Garland, longtime scout for two big-league teams, dies
JOURNAL STAFF REPORT
Jim Garland, a baseball scout for two major-league teams for 28 years, died Sunday at Wake Forest University Baptist Medical Center. He was 86.
Garland was signed as a scout by the Kansas City Royals in 1970 after retiring from the U.S. Naval Department's research-and-development program. He scouted for the Royals until 1973 when they began to use a central scouting system.
He wasn't out of the business long, signing with the Los Angeles Dodgers in 1974, and he stayed with them until 1998. His region was North and South Carolina, Virginia and West Virginia, and he had moved to Winston-Salem in 1972 as a central location.
Garland's signees included Sid Bream, Franklin Stubbs, Tracy Woodson, Brian Holton, Wayne Kirby and Darren Holland, now with the Atlanta Braves.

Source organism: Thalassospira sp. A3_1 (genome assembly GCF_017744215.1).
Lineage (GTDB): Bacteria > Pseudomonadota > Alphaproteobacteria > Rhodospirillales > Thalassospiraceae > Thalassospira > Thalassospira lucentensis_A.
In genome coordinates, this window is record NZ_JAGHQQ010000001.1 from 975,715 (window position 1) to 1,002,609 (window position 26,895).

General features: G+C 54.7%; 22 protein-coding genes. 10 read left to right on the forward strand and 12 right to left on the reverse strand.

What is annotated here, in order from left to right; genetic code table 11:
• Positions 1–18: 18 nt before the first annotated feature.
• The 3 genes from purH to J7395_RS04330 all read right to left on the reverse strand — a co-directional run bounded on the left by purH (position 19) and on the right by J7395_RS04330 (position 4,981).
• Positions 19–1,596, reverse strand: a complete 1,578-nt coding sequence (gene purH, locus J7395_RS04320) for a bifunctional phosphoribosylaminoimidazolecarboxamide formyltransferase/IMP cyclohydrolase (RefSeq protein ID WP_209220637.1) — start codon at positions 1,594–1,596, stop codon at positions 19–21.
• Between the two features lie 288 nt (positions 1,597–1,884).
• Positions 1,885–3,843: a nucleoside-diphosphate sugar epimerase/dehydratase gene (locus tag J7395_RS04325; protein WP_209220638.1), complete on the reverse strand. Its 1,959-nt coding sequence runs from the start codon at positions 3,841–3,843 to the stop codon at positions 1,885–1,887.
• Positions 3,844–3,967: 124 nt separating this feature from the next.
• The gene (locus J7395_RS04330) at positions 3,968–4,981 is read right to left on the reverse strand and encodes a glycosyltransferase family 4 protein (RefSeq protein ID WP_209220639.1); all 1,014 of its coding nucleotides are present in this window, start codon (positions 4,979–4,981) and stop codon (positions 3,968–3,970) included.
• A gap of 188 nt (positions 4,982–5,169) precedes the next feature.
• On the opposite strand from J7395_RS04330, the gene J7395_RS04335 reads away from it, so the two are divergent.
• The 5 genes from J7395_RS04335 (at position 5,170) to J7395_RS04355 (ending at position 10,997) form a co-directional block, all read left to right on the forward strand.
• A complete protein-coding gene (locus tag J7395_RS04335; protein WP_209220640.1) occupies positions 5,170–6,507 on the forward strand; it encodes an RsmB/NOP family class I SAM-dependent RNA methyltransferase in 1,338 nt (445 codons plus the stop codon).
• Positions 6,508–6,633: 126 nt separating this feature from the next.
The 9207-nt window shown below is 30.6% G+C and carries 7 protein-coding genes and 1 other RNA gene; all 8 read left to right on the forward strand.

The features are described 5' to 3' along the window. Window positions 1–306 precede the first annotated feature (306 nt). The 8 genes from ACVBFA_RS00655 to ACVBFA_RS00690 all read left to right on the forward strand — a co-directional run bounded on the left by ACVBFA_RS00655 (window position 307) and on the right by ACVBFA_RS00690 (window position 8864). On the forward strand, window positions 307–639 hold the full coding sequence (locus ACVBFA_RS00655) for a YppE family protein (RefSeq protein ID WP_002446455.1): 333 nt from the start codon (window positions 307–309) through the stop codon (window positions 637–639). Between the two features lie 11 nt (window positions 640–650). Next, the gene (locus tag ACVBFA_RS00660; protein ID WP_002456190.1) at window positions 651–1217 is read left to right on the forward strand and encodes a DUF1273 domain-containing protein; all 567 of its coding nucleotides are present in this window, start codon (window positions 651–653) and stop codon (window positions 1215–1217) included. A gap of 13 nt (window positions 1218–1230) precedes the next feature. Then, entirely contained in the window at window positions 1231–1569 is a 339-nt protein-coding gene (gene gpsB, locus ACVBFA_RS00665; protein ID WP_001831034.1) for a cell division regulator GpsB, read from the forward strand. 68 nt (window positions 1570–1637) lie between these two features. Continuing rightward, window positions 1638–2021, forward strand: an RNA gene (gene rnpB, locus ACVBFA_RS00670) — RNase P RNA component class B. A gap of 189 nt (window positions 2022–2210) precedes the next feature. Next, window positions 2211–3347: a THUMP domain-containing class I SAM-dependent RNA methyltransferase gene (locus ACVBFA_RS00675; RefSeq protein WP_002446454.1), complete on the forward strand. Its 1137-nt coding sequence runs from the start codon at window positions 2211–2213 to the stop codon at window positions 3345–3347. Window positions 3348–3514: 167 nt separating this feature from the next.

His signees helped produce four World Series champions, and he had four World Series rings. According to his son, Jim Jr., three of his signees were on the field at one time during the 1988 World Series between the Dodgers and the Oakland Athletics.
Garland was inducted into the Baseball Scouts Hall of Fame in 1999.
According to Garland's son, the major-league teams were attracted to his father because of his success coaching junior baseball in northern Virginia.
"Nobody could beat him," said the younger Garland, who played in the Royals' minor-league system. "Little League, Babe Ruth, American Legion ... he always won."